‘Mystery monkey’ could mean its parent’s species may be in trouble
Some lost habitat may have pushed two species to mate when they otherwise wouldn’t have
A puzzling primate might be the offspring of two distantly related species. And this monkey business is worrying scientists.
Six years ago, tour guide Brenden Miles was traveling down the Kinabatangan River. He was on the Southeast Asian island of Borneo. This was in an area that’s part of Malaysia. Suddenly, he spotted an odd-looking primate. He snapped a few photos and looked at them later.
“At first, I thought it could be a morph of the silvered leaf monkey,” Miles says. A morph is a member of a species with a rare coloring. But then Miles noticed other details. The monkey’s tail was thicker than it should be. And its nose was long like that of a proboscis (Pro-BOSS-kiss) monkey. After posting a pic of the animal on Facebook, he forgot all about it.
Scientists have now studied that photo and others. They suspect this mystery monkey is a hybrid. That’s an animal born to parents of two different species. A male proboscis monkey (Nasalis larvatus) probably mated with a female silvered leaf monkey (Trachypithecus cristatus). Scientists are concerned that this could signal the creature’s parent species are in trouble.
Sometimes closely related species hybridize. This happens only occasionally in the wild. What was especially surprising here: This monkey’s suspected parents are distant relatives.
When animals of different species hybridize, the parents both tend to belong to the same genus. That’s a group of closely related species. But the proboscis monkey and the silvered leaf monkey belong to different genera. “Hybridization across genera, that’s very rare,” says Ramesh Boonratana. He wasn’t part of this study. He teaches conservation biology at Mahidol University in Nakhon Pathom, Thailand.
Changes to the parent monkeys’ habitat might explain a hybrid, says Nadine Ruppert. She’s part of the team that studied the mystery monkey. A primatologist, she works in Malaysia at Universiti Sains Malaysia in Penang Island.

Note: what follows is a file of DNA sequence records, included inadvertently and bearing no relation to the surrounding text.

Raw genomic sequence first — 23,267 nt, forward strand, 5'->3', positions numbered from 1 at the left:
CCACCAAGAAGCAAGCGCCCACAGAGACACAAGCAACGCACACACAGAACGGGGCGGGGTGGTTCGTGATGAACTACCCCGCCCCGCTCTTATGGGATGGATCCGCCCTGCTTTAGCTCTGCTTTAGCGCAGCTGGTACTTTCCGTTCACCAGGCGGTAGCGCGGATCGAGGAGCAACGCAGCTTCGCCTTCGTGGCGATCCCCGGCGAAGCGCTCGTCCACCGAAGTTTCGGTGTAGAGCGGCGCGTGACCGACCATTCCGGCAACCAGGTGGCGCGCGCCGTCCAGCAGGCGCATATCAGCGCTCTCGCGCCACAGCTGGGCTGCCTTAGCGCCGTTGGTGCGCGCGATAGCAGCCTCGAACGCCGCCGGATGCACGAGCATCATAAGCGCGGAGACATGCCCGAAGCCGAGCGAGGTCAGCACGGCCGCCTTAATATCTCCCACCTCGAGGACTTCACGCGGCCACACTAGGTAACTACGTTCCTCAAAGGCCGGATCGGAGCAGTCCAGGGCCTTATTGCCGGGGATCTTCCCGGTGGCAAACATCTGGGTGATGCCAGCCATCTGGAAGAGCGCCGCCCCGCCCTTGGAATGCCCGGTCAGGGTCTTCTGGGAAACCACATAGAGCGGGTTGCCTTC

Ruppert’s team compared photos of the puzzling primate with images of the suspected-parent species. The scientists also sized up the mystery monkeys’ limbs based on the pictures. If the unknown animal was one of those two species, its measurements should be similar to one or the other. “But that is not the case with this animal,” Ruppert says.
The scientists aren’t completely sure yet about the mystery monkey’s ancestry. DNA in the primate’s poop could reveal if it indeed is the offspring of the two suspected species. So far, researchers haven’t been able to get close enough to nab a fecal sample.
But some other observations since 2016 bolster the idea that the mystery monkey might be a hybrid. Local tour guides have seen a proboscis male hanging around a troop of female silvered leaf monkeys. There’s even photo evidence of a male proboscis monkey mating with a female silvered leaf monkey.
Oil palm plantations have been expanding along the Kinabatangan River. As forests turn to farmland, wildlife habitats can be harmed or lost. Or they can be chopped into smaller pieces. The Kinabatangan River flows through the Malaysian state of Sabah. And this state lost about two-fifths of its forest cover from 1973 to 2010. Logging and oil palm plantations have been the main drivers of that loss.
In some spots, the suspected-parent monkey species have been squeezed into small patches of forest along that river, Ruppert says. Monkeys there could have to compete more for mates. In close quarters, she notes, the male of the bigger species can dominate. In this case, the proboscis male might easily displace males of the silvered leaf monkey.
A hybrid surprise
The mystery monkey is making people in the area pretty excited. “The hybrid is gorgeous,” Ruppert says. “But,” she adds, “we don’t want to see more of them.” Indeed, finding this monkey concerns her.
The International Union for Conservation of Nature creates the official global list of animals endangered with extinction. The group classifies proboscis monkeys as endangered. Silvered leaf monkeys are vulnerable to extinction, it says. Both species may lack enough food and space to behave as they would naturally, Ruppert says.
In Borneo and around the world, human activities and climate change are hurting animal habitats. As habitat is lost, mating (or at least attempts at mating) between different species — including different genera — might increase, Boonratana says.
The mystery monkey was last photographed in September 2020. It was holding a baby. Its breasts were swollen as well, which they would be when nursing young. That suggests that the primate is a fertile female. Hybrids tend to be sterile — unable to produce offspring. So here is yet another surprise from this unusual monkey.